By Chantelle Arneaud, Envestors
2020 was a tough year for early-stage investment, but it forced us to innovate and evolve
With the UK’s vaccination programme underway, 2021 will undoubtedly be a better year than its predecessor.
For the early-stage investment market 2020 was a year full of challenges, and yet challenges, as every entrepreneur knows, bring opportunity.
And while there was plenty to bemoan, the year ushered in a number of much-needed changes that will ultimately benefit every player in the industry – growth businesses, investors and all of the organisations that serve them.
As we get settle into 2021, let’s look back at what 2020 taught us.
Digital fundraising platforms become the norm
The early-stage investment space has been slow to adopt digital believing that raising capital is all about relationships and therefore couldn’t benefit from online tools. 2020 quashed that idea. With in-person meetings difficult at the best of times, networks needed a mechanism to facilitate investment. Digital platforms, which provide always-on access to information for due diligence, investor-founder Q&A, and analytics that make clear which deals are generating the most interest, are quickly becoming can’t-live-without tools for investment networks.
These platforms offer benefits for all parties:
- Fundraising companies can track investor interest, control who sees their confidential documentation and streamline the due diligence process for potential investors
- Investors can filter deals based on interests, track companies and ask founders questions online and conduct due diligence at their leisure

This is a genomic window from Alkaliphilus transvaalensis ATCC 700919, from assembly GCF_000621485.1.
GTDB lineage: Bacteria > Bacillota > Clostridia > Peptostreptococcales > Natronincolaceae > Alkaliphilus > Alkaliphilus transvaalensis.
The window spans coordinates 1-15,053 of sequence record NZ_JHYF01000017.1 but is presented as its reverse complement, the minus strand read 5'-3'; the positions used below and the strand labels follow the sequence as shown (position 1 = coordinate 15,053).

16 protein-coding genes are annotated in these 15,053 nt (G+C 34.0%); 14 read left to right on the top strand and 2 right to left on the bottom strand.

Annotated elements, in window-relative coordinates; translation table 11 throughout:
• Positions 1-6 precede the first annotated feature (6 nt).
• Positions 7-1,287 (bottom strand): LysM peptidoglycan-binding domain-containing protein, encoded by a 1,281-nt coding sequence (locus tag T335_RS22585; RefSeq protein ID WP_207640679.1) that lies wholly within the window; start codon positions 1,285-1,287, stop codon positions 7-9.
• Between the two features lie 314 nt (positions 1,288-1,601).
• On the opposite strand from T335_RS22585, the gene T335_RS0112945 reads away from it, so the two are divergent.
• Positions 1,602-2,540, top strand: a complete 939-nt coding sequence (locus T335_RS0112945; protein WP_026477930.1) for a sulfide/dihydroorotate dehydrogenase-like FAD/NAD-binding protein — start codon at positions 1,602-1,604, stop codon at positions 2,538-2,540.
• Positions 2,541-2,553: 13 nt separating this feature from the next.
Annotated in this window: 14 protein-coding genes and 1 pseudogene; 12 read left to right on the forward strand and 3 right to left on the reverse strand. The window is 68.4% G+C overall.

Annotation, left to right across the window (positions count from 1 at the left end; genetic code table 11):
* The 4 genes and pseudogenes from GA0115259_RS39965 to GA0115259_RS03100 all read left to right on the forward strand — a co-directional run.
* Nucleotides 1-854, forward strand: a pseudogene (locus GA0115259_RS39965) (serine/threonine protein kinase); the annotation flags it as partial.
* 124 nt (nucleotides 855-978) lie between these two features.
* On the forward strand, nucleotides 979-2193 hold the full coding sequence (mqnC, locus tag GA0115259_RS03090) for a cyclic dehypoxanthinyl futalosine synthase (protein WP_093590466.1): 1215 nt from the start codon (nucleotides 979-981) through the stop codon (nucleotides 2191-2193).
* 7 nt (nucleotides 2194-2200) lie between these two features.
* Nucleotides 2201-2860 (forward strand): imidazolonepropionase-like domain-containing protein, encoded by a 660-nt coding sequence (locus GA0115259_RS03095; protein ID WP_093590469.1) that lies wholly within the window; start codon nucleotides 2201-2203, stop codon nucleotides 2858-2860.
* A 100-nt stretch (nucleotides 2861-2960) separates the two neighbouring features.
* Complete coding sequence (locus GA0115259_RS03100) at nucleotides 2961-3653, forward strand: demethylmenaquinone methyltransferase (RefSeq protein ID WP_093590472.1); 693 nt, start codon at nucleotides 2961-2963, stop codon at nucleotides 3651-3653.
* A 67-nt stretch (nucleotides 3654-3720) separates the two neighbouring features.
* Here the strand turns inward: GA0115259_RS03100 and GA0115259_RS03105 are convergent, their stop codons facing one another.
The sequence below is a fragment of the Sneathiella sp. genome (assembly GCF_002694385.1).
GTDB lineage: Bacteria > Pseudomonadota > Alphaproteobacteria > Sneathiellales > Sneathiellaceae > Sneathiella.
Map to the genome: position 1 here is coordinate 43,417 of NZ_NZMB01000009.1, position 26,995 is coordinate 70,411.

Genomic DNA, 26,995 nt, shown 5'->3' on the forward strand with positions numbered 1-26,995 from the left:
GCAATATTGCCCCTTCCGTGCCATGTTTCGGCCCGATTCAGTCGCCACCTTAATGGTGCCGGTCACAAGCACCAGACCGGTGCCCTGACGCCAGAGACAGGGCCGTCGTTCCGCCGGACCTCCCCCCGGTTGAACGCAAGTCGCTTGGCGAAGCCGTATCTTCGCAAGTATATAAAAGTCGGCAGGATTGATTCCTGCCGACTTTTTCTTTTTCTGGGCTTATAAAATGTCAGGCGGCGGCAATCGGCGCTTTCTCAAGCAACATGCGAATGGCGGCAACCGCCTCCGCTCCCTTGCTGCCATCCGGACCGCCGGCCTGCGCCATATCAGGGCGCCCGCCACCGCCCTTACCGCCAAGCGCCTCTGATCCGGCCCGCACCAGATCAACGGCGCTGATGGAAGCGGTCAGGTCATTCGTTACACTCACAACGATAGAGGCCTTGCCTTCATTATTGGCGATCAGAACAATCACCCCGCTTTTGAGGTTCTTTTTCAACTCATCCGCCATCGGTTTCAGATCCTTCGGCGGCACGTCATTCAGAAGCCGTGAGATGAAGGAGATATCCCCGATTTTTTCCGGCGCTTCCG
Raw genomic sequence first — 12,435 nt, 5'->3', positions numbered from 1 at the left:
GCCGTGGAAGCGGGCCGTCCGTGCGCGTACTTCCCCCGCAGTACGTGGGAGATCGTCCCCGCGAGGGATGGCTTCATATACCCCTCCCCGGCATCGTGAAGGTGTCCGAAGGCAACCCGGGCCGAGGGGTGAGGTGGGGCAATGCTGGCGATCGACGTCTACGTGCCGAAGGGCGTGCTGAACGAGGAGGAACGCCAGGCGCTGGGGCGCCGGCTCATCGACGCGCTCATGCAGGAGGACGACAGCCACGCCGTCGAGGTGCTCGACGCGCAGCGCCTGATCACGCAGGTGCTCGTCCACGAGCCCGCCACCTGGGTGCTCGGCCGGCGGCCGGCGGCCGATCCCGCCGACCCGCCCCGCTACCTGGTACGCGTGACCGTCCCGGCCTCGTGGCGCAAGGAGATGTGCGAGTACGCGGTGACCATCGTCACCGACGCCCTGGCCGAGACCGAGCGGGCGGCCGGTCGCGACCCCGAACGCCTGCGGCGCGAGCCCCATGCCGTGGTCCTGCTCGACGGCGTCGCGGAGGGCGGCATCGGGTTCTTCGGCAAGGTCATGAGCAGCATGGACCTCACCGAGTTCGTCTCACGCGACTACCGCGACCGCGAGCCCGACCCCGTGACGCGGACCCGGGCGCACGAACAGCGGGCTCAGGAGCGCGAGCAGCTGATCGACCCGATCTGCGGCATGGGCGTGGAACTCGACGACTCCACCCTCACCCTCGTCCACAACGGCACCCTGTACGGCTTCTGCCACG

- Investment networks can promote deals, track which deals are generating the most interest and close investment online
Adoption of digital investment platforms will continue to grow throughout 2021, becoming the norm by the close of the year.
‘While we have already supported over 3,500 entrepreneurs since 2002, raising finance is critical for growth and while we had an informal network of investors, we weren’t in a position to really bring investors and entrepreneurs together. We knew that in order to move forward with our vision we would have to go digital’ explained Jake Ronay, Former Investment and Corporate Partnerships Lead at SETsquared.
The rise of the regional super network
Between 2001 and the second quarter of 2020, 49% of all equity deals and 59% of all invested funds went into companies located within London. While there have been efforts to address the imbalance and ensure that businesses across the UK have access to funding and support services, not enough headway has been made. In 2021 we are going to see a new, more effective approach.
Every region across the UK has its unique set of local players dedicated to supporting growth businesses. What is common from region to region is that these players are all disconnected. This makes it incredibly difficult for businesses to navigate the array of organisations —from accelerators, to angel investment clubs to workspace providers to LEPs. It also represents a duplication of effort and therefore inefficiencies. Towards the end of 2020, with the increased difficultly faced by early-stage businesses, we started to see a shift towards local players teaming up – understanding they shared a common goal – and working together to support those local businesses.
A notable example is the recently launched Birmingham Tech. This non-profit organisation is aimed at connecting the start-up ecosystem in the West Midlands. Founder Yiannis Maos explains, ‘I started off with a focus on creating Birmingham Tech Week, but quickly realised that there was a much bigger job to be done in fostering collaboration across the tech ecosystem.’